Hearing aids are expensive. For most people, a typical pair of hearing aids can range from just under $2,000 to as much as $10,000 or more.
Unfortunately, Medicare’s approach to hearing aids isn’t straightforward.
Here are the five most important things to know if you or a loved one on Medicare need hearing aids:
1. Traditional Medicare covers hearing examinations, but not hearing aids.
Traditional Medicare does cover hearing and balance examinations that are ordered by a doctor or healthcare provider.
But, Traditional Medicare does not cover hearing aids. This means that people with Part A and Part B alone -- or a Medicare Supplement plan -- receive no coverage for hearing aids.
2. Some Medicare Advantage plans do help cover hearing aids.
Medicare Advantage plans, also known as Part C plans, are a way to receive your Medicare benefits through a private insurance company. Unlike Traditional Medicare, many Medicare Advantage plans do help to cover supplementary benefits like hearing aids.
3. Medicare Advantage plans can help you save big on hearing aids, but typically won’t cover the full cost.
While the retail price of hearing aids can sometimes be more than $4,000 per hearing aid, Medicare Advantage plans can help to significantly cover this cost.
How? Medicare Advantage plans negotiate pre-set rates with particular hearing providers where you purchase your hearing aids. They pass much of the savings along to you.
Some plans require that you pay a portion of the cost of hearing aids, called a co-pay. The co-pay can be as low as a few hundred dollars for a standard hearing aid or as much as ~$2,000 for newer, top-of-the line hearing aids.
Other plans will instead offer to pay a maximum amount for hearing aids. This amount can range widely from ~$500 to more than $2,500 so it’s important to choose your plan carefully.
For plans like this, if you choose a hearing aid under the maximum allowed amount, you don’t pay anything. If you choose a more expensive hearing aid, you are responsible for the difference.
4. Most Medicare Advantage plans require you to buy hearing aids from a specific partner, but some don’t.
Because Medicare Advantage plans have pre-negotiated rates with hearing aid providers, many plans require you to purchase from their partner providers. When you do, you receive the most affordable prices.
But this isn’t always a requirement. Some plans will help to pay for hearing aids that you purchase from another provider. These plans provide “out-of-network” hearing coverage, and typically require you to pay a co-insurance of 30-50% of the cost of the hearing aids.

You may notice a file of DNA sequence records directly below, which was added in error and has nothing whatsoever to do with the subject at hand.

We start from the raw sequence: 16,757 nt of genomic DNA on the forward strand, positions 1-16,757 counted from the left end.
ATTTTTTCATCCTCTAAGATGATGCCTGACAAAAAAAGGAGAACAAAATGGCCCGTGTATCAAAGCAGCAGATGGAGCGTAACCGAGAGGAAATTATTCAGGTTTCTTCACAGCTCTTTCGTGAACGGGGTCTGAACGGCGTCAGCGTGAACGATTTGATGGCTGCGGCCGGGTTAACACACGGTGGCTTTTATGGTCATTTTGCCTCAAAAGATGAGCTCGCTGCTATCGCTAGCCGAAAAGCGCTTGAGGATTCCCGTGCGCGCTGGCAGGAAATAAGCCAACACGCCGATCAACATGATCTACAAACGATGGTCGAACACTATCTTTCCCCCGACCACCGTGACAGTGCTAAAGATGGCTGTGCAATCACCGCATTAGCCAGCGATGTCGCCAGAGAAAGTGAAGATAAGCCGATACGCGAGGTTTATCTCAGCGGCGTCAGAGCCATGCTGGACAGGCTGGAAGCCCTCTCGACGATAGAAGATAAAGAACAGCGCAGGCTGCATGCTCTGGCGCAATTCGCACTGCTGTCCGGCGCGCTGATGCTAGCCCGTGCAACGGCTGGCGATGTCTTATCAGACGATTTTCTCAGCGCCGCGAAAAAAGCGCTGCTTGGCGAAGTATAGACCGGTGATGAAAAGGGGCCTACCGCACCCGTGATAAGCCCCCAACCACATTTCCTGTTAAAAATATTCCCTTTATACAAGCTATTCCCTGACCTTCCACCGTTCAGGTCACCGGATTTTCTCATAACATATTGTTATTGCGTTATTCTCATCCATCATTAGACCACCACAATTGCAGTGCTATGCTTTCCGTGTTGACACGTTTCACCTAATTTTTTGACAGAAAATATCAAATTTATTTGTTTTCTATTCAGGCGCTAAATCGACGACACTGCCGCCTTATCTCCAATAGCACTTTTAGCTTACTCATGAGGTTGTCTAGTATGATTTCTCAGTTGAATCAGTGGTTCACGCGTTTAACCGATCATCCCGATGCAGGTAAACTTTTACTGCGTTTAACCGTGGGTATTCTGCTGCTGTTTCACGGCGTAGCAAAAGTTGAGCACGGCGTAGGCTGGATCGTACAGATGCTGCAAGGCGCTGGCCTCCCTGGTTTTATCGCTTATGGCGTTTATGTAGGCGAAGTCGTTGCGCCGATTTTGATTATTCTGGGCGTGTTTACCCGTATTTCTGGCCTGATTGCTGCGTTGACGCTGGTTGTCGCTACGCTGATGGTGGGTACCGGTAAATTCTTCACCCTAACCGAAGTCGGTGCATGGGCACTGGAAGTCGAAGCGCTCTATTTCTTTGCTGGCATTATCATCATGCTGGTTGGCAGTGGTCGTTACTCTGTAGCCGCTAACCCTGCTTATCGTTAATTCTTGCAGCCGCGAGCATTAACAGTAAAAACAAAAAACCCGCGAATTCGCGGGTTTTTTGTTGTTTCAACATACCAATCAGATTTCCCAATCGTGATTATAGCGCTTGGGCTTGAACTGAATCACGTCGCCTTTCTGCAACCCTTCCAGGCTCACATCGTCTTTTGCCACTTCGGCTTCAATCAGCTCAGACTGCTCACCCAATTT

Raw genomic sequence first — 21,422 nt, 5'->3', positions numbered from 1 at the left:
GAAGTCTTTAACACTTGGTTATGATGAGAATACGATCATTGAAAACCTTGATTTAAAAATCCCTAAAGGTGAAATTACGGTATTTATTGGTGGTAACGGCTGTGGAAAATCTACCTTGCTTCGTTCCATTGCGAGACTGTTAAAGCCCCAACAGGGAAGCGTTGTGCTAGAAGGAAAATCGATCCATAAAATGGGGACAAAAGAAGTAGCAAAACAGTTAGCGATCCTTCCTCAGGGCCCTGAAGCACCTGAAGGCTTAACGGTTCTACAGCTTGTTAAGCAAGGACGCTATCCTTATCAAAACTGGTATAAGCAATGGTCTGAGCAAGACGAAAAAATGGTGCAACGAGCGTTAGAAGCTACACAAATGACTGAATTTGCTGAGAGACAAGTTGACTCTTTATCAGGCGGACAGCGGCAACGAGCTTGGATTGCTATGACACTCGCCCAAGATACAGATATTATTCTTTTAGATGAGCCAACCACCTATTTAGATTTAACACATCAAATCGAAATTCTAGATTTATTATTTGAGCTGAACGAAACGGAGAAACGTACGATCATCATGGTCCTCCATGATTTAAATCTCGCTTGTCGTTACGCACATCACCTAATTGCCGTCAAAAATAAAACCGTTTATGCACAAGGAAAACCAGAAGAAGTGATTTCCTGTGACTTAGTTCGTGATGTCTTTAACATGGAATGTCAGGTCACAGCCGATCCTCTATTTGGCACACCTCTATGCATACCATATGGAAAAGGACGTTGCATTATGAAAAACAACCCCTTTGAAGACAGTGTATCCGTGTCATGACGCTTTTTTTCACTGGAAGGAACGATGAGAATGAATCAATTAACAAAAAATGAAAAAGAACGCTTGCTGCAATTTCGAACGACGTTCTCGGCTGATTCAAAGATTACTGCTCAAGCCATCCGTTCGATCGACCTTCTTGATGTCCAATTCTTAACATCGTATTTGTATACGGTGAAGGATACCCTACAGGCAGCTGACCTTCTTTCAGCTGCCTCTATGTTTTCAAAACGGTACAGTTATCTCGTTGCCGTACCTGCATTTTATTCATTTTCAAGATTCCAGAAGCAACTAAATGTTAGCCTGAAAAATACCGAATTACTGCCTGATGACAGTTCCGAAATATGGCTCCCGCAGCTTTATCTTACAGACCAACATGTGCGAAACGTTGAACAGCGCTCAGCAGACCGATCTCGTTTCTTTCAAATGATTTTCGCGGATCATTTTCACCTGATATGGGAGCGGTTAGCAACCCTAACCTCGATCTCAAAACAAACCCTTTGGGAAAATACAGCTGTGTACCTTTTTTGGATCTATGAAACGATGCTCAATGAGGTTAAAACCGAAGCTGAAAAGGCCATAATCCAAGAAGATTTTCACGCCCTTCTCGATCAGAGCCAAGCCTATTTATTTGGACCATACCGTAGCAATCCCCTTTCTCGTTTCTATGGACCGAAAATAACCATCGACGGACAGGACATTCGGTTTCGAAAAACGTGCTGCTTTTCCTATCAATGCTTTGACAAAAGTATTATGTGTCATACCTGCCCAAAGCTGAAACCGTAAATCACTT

5. If you consider a Medicare Advantage plan, don’t forget about the other important considerations.
If you or a loved one consider a Medicare Advantage plan to help cover hearing aids, it’s important to choose a plan based on all of its benefits, not just the hearing benefit.
For example, you will also want to check that your preferred doctors are in-network, any prescriptions are covered, and that the plan provides other supplementary benefits that may also be important to you, like dental benefits, vision coverage, and fitness memberships.
And it’s equally important to remember the enrollment windows for Medicare Advantage plans.
If you are enrolling in Medicare because you are retiring and leaving your employer-sponsored coverage, you can typically choose to enroll in a Medicare Advantage plan when you first enroll in Medicare, although you might also want to consider Medigap options as well.
If you already have Medicare, you can enroll in a Medicare Advantage plan or change your current plan each year between October 15 and Dec 7. Or you can always give us a call to see if your current plan helps to provide coverage for hearing.
And if you have any questions about your situation, you can always reach out to us. We help people search every day for plans that meet not only their hearing needs, but also help to provide for the other benefits and coverage that are important.
Chapter Medicare advice comes at no cost to you (ever).
If would like a free personal consult you can schedule a call with us using by clicking here. Or you can call us directly at (833) 501-3101.